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Vapor concierge
Thanks for the handholding, PD. I've only been researching and using vaporizers for a combined 8 months (researched for three, using for the last five). So, without much education, my kneejerk reaction to vaporizers is to get an all-glass unit. If I'm reading you right, the stainless steel will not effect the taste nor will it pass on any toxins, similar to glass. Do I understand you correctly? If so, then a stainless steel model that is tough as nails is genius!
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Well-Known Member
Purple-Days said:
On another thread someone was going to do a durability test with Vaporizer X, he says, "so for the physical tests i will be taking the glass heater cover off. they do use the hardened glass, so it is likely to withstand more of a wollop than standard glass, but when dropping the unit from the roof or sending it flying through the air, one can assume breakage of the glass".

Durability test? Sorta...

Can't know when to remove any breakable parts. Can you ?
well, being that you have posted this morning, im guessing you have seen my test. you may have noticed where i challenged anybody to go "hit for hit" with me.

i love the fact that you posted the vid that you did with you tossing it up and having it land on some mysterious surface(haha, i only slightly kid there, im absolutely certain that it did land on the limestone gravel that you claimed, i just have absolutely no idea of the consistency of that limestone gravel because you didnt show us it on the camera), and would love it if you posted more test vids as i will continue to.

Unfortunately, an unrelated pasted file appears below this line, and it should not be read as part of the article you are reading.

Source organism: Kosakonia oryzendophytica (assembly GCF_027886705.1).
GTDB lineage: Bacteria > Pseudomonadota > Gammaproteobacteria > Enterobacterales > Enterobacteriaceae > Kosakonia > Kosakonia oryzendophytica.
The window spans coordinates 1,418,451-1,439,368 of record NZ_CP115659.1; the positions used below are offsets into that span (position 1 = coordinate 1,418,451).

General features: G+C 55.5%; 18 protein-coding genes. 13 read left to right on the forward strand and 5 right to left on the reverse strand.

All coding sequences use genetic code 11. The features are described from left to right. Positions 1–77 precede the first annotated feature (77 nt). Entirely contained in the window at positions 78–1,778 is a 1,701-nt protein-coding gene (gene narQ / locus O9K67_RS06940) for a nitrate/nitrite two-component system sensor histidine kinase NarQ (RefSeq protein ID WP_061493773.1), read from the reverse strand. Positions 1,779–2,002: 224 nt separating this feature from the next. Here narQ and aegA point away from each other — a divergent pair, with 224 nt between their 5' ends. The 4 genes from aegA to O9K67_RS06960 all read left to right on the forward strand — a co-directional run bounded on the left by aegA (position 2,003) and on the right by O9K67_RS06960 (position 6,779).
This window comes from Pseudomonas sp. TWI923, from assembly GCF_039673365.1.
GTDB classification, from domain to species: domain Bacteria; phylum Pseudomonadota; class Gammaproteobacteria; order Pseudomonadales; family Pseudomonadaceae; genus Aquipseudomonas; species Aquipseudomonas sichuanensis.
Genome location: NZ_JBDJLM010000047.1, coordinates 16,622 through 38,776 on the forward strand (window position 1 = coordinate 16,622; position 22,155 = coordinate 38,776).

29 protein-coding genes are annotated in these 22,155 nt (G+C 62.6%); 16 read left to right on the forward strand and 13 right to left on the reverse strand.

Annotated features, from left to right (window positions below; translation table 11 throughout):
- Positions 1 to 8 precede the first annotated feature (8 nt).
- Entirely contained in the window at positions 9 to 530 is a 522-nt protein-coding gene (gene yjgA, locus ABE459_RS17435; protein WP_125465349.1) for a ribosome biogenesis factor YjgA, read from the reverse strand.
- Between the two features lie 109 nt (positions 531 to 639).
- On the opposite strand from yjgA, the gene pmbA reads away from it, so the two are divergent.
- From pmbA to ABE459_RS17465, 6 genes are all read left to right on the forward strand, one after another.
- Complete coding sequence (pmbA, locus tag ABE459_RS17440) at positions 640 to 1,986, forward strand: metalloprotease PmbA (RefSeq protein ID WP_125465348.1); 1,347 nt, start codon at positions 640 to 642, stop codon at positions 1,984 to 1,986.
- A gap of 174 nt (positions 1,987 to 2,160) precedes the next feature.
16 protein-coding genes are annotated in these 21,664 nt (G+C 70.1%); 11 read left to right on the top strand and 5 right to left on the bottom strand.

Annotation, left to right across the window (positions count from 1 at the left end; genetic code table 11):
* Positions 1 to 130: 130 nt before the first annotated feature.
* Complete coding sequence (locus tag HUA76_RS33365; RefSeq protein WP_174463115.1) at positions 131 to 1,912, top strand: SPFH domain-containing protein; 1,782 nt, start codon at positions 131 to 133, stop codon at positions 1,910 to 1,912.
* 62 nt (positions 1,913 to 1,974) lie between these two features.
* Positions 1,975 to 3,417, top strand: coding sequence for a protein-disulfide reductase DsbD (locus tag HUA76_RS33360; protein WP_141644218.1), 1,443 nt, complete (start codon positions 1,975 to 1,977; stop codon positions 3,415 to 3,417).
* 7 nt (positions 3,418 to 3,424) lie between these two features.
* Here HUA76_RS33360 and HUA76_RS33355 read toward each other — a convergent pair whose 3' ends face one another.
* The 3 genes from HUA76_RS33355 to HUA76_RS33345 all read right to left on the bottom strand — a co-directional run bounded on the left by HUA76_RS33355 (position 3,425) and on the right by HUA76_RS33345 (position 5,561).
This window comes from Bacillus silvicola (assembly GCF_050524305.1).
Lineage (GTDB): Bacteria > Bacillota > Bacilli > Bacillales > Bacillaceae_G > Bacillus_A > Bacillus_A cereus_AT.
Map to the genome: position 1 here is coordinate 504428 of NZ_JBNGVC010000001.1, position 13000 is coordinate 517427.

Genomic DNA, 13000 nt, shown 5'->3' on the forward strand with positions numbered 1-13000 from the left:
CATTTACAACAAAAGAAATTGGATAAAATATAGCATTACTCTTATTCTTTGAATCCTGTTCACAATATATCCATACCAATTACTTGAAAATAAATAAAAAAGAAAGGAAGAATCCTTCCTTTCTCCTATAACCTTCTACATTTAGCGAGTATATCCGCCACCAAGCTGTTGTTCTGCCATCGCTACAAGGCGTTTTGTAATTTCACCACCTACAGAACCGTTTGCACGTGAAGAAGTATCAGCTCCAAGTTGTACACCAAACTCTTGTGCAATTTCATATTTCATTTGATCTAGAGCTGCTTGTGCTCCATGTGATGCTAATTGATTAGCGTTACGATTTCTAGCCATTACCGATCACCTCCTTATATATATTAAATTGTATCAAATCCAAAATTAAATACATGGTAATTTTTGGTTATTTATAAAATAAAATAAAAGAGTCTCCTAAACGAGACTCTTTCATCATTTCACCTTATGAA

but come on now, why try to take swipes at me
is the hammer test "sorta" a durability test
and, for your future knowledge, it is da buddha vaporizer. not vaporizer x.

please. show off the strength of your unit. but remember. your unit is made of wood. mine is quarter inch thick anodized aluminum. you can take shots at me for removing the glass, but i could take shots at you for having a housing that cannot take the physical abuse that da buddha can. personally, id rather keep things civil.


above the clouds
hey vaporists!

here everybody know that Tom is a vape maker and he is proud to promote his product!
This is clear!.....
Tokinglx seems to be the bigger "da budda" promoter in the net but i don't understand if he is doing this incredible promotion just for he is in love with his vape or for other reasons.
Both reasons are legit but this is a bit cloudy to me...anyway 7floor should be really happy to get a super promoter for free!

i like this forum for his user friendly and freedom of speach...please any vape maker should make outing:)